Q: What is a validation assessment?
A: This is a formalized assessment of your language skills - usually taken during New Student Orientation - to determine whether you are proficient enough to satisfy the language requirement at Earlham without formal coursework. The format varies from language to language but typically involves spoken and written components.


Q: If I pass a validation assessment, how will I know?
A: The language professor will send an email indicating your successful completion of the assessment (and thereby the language requirement) to you, your adviser, and the Registrar’s Office.


Q: I’m an international student whose first language is not English. Do I need to take the language assessment in my native language and/or take a validation assessment?
A: No. You are using English to fulfill the POD-L requirement.


Q: I’m not an international student, but I speak a language other than English (and not offered at Earlham) at home and can function comfortably in that language. Can I use this knowledge to fulfill the POD-L requirement?
A: Yes. You must talk to a language professor when you arrive on campus in order to demonstrate your level of competency in your other language, or you may pay for an outside assessment (e.g. through the American Council on the Teaching of Foreign Languages -- ACTFL) and bring the results to the Languages and Cultures Department.


Q: Is it possible to study a language that is not offered at Earlham College?
A: Yes.  You would take that other language through other means, perhaps another institution, perhaps in summer school.  To verify that your proficiency level fulfills the POD-L  you would either find  someone on the Earlham faculty who also speaks that language and can verify that you have an intermediate level of proficiency, or you may pay for an outside assessment (e.g. through the American Council on the Teaching of Foreign Languages -- ACTFL) and bring the results to the Languages and Cultures Department.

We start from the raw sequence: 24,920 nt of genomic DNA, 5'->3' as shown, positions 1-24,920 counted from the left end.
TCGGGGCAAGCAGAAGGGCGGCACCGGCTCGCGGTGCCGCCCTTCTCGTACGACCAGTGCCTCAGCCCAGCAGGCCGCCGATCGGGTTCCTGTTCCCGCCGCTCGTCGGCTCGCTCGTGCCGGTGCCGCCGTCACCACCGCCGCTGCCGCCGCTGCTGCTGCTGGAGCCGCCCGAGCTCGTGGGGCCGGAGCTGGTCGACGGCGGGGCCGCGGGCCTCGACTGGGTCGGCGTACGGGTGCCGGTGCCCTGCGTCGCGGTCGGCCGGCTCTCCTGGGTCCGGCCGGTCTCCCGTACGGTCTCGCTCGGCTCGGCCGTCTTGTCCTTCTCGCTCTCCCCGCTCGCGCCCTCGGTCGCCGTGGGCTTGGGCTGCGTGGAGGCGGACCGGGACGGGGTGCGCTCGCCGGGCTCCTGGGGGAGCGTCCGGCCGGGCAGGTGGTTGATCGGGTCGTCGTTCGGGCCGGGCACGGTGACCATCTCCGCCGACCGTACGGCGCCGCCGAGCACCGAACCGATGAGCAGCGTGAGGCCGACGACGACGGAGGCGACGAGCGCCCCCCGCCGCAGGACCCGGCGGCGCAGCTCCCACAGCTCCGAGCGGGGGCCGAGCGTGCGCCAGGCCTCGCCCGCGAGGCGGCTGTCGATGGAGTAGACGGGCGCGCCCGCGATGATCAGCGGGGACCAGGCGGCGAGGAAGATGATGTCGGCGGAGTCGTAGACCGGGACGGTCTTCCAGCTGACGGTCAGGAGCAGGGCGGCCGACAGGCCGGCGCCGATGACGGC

Annie Bandy
Professor Emerita of French

Paul Cella
Post-Doctoral Fellow in Spanish and Hispanic Studies

Isaura Contreras Rios
Assistant Professor of Spanish and Hispanic Studies

Juan Gabaldon-Vielma
Visiting Assistant Professor of Spanish and Hispanic Studies

Rodolfo Guzmán
Professor of Spanish and Hispanic Studies

Margaret Hampton
Professor of German

Stephen Heiny
Research Professor of Classics

Yasumi Kuriya
Associate Professor of Japanese

Ying Liu
Visiting Assistant Professor of Chinese

Maxwell Paule
Assistant Professor of Ancient and Classical Studies

Karim Sagna
Professor of French

Pierrette Sansone Bares
Instructor of French

Yasumasa Shigenaga
Assistant Professor of Japanese Language and Linguistics

Chris Swafford
Professor of Spanish and Hispanic Studies

Belén Villarreal
Assistant Professor of Spanish and Hispanic Studies

Susan Wise
Professor of Ancient and Classical Studies

Mingzhe Zheng
Postdoctoral Fellow in Chinese

Cynthia Grinspan
Administrative Assistant

Aemilian Mayrhofer
German Language Assistant

Margaux Nail
French Language Assistant

Aya Yamakawa
Japanese Language Fellow